The positional negotiation focused on price follows a dynamic quite similar to the one represented in the cartoon.
Under what circumstances does it arise?
Two people, seller and buyer, confront each other to exchange a product (physical or not) for money: the value at which the exchange takes place is fixed through subsequent positions taken by each party.
In this type of negotiation, the one who has the upper hand is usually the party who has the money: the seller, on the other hand, is forced to be on the defence and frequently ends up accepting the conditions imposed by the buyer.
Positional negotiation focused on price is very much part of everyday life and we all make extensive use of it, with alternate success, to limit purchasing costs.
For those who this type of negotiation represents a sort of malediction are companies and, above all, salespeople; they often end up being pushed into the “price corner” and pounded like steaks until the client has reached his goal, which is to pay as little as possible.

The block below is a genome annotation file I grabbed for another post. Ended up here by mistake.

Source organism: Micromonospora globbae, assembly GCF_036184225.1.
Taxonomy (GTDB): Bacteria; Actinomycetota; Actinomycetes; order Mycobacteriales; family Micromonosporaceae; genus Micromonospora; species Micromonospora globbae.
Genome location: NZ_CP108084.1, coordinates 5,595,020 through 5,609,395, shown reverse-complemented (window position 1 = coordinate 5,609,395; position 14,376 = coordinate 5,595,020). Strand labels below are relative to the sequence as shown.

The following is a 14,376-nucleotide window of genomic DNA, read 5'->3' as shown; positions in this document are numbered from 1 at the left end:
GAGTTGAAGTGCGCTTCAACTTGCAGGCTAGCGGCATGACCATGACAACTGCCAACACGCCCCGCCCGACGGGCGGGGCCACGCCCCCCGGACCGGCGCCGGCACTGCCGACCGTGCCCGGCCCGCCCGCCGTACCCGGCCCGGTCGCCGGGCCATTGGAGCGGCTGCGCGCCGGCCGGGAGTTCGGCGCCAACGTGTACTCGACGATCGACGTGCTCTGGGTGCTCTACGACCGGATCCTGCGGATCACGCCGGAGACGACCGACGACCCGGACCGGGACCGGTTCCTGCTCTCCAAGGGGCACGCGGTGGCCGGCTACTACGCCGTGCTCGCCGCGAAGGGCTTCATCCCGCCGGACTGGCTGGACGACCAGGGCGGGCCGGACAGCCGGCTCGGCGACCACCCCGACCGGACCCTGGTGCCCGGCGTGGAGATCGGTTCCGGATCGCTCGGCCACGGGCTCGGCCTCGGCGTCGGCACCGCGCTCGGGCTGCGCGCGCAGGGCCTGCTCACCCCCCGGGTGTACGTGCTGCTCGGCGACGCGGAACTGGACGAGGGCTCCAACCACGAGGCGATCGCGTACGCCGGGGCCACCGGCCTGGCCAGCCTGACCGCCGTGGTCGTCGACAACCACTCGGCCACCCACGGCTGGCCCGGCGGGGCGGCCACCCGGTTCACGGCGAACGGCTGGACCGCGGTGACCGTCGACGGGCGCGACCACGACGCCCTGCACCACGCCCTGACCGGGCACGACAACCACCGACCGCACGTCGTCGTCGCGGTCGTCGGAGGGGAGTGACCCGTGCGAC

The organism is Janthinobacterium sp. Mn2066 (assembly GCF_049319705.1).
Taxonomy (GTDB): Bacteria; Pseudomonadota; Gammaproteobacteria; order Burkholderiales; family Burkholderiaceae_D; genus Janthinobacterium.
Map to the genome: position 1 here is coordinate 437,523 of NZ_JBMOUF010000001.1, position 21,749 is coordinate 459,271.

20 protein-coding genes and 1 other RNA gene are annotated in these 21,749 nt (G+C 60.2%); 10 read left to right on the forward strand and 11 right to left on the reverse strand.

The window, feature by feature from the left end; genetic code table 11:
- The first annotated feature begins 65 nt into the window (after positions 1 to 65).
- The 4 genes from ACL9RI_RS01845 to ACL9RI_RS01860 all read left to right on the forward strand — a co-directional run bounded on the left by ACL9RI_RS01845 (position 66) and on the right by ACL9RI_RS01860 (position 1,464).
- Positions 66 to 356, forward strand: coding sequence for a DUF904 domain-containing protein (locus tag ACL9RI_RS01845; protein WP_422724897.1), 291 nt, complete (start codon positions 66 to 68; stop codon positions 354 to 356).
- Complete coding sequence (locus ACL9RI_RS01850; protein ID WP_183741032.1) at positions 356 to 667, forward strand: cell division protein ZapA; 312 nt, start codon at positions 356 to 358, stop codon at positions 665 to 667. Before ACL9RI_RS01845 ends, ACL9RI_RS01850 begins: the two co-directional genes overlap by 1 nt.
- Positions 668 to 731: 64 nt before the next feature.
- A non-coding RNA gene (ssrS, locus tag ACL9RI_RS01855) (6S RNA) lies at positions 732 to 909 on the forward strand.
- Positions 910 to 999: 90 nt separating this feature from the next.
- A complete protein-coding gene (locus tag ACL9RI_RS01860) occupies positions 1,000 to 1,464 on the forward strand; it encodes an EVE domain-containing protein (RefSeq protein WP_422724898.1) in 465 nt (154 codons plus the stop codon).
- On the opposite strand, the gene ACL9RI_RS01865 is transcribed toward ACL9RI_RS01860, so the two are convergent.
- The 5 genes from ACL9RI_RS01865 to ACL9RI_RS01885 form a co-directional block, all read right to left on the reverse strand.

Maybe less than originally planned.
Mindful of the blows I took when I was young, from which I still haven’t fully recovered, I’d like to do something to preserve the physical safety of so many good sales professionals.
So, I decided to write this short post to share some warning signs that allowed me in the past to understand in time if the negotiation would take the price direction, and to take appropriate precautions.
Let’s take a brief look at what these signals might be.
I have selected 7 of them:
Do you recognize in the ones I’ve described at least one situation in which you’ve run into?
Can you suggest a strategy to avoid coming out battered from the battle?
If you want to learn more about positional negotiation read the book “Getting to Yes”.